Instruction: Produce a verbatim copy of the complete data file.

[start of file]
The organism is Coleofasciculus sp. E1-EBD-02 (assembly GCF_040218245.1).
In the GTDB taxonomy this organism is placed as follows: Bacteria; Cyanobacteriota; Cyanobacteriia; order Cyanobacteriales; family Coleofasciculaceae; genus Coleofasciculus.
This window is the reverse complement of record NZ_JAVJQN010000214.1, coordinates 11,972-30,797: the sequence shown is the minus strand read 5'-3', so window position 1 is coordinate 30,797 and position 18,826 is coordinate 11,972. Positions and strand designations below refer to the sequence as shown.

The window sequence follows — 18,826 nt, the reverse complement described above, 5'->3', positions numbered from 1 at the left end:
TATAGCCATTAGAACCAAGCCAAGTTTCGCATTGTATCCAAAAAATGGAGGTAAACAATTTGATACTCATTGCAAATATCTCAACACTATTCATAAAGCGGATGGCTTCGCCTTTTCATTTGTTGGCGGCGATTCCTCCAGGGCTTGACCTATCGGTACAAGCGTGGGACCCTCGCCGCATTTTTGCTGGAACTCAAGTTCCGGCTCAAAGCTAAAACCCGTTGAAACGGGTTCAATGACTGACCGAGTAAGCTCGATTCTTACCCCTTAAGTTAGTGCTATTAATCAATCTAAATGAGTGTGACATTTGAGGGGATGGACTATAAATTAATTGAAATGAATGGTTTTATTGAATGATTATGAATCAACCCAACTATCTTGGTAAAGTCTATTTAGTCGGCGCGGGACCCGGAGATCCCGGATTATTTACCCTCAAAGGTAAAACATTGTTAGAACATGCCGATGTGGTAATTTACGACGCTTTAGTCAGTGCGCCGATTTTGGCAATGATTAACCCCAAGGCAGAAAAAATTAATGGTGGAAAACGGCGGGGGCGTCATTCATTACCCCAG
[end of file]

The organism is Coleofasciculus sp. E1-EBD-02 (assembly GCF_040218245.1).
In the GTDB taxonomy this organism is placed as follows: Bacteria; Cyanobacteriota; Cyanobacteriia; order Cyanobacteriales; family Coleofasciculaceae; genus Coleofasciculus.
This window is the reverse complement of record NZ_JAVJQN010000214.1, coordinates 11,972-30,797: the sequence shown is the minus strand read 5'-3', so window position 1 is coordinate 30,797 and position 18,826 is coordinate 11,972. Positions and strand designations below refer to the sequence as shown.

The window sequence follows — 18,826 nt, the reverse complement described above, 5'->3', positions numbered from 1 at the left end:
TATAGCCATTAGAACCAAGCCAAGTTTCGCATTGTATCCAAAAAATGGAGGTAAACAATTTGATACTCATTGCAAATATCTCAACACTATTCATAAAGCGGATGGCTTCGCCTTTTCATTTGTTGGCGGCGATTCCTCCAGGGCTTGACCTATCGGTACAAGCGTGGGACCCTCGCCGCATTTTTGCTGGAACTCAAGTTCCGGCTCAAAGCTAAAACCCGTTGAAACGGGTTCAATGACTGACCGAGTAAGCTCGATTCTTACCCCTTAAGTTAGTGCTATTAATCAATCTAAATGAGTGTGACATTTGAGGGGATGGACTATAAATTAATTGAAATGAATGGTTTTATTGAATGATTATGAATCAACCCAACTATCTTGGTAAAGTCTATTTAGTCGGCGCGGGACCCGGAGATCCCGGATTATTTACCCTCAAAGGTAAAACATTGTTAGAACATGCCGATGTGGTAATTTACGACGCTTTAGTCAGTGCGCCGATTTTGGCAATGATTAACCCCAAGGCAGAAAAAATTAATGGTGGAAAACGGCGGGGGCGTCATTCATTACCCCAG